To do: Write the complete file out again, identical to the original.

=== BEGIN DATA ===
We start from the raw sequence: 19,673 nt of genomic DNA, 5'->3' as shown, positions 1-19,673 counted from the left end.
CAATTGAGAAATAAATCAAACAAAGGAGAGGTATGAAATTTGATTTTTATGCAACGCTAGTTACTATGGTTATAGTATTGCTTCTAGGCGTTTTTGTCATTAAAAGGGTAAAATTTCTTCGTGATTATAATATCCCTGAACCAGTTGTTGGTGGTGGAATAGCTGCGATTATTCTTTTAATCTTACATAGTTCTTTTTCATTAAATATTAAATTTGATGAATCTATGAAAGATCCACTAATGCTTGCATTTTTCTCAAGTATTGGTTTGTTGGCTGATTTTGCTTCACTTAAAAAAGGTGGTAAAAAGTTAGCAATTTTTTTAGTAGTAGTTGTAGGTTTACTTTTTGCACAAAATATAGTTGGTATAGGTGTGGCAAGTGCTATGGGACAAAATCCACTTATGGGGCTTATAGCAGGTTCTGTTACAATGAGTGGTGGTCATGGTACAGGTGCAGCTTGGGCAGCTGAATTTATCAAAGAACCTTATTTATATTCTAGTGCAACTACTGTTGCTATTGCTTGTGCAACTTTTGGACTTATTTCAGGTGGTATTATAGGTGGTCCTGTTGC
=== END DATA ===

We start from the raw sequence: 19,673 nt of genomic DNA, 5'->3' as shown, positions 1-19,673 counted from the left end.
CAATTGAGAAATAAATCAAACAAAGGAGAGGTATGAAATTTGATTTTTATGCAACGCTAGTTACTATGGTTATAGTATTGCTTCTAGGCGTTTTTGTCATTAAAAGGGTAAAATTTCTTCGTGATTATAATATCCCTGAACCAGTTGTTGGTGGTGGAATAGCTGCGATTATTCTTTTAATCTTACATAGTTCTTTTTCATTAAATATTAAATTTGATGAATCTATGAAAGATCCACTAATGCTTGCATTTTTCTCAAGTATTGGTTTGTTGGCTGATTTTGCTTCACTTAAAAAAGGTGGTAAAAAGTTAGCAATTTTTTTAGTAGTAGTTGTAGGTTTACTTTTTGCACAAAATATAGTTGGTATAGGTGTGGCAAGTGCTATGGGACAAAATCCACTTATGGGGCTTATAGCAGGTTCTGTTACAATGAGTGGTGGTCATGGTACAGGTGCAGCTTGGGCAGCTGAATTTATCAAAGAACCTTATTTATATTCTAGTGCAACTACTGTTGCTATTGCTTGTGCAACTTTTGGACTTATTTCAGGTGGTATTATAGGTGGTCCTGTTGC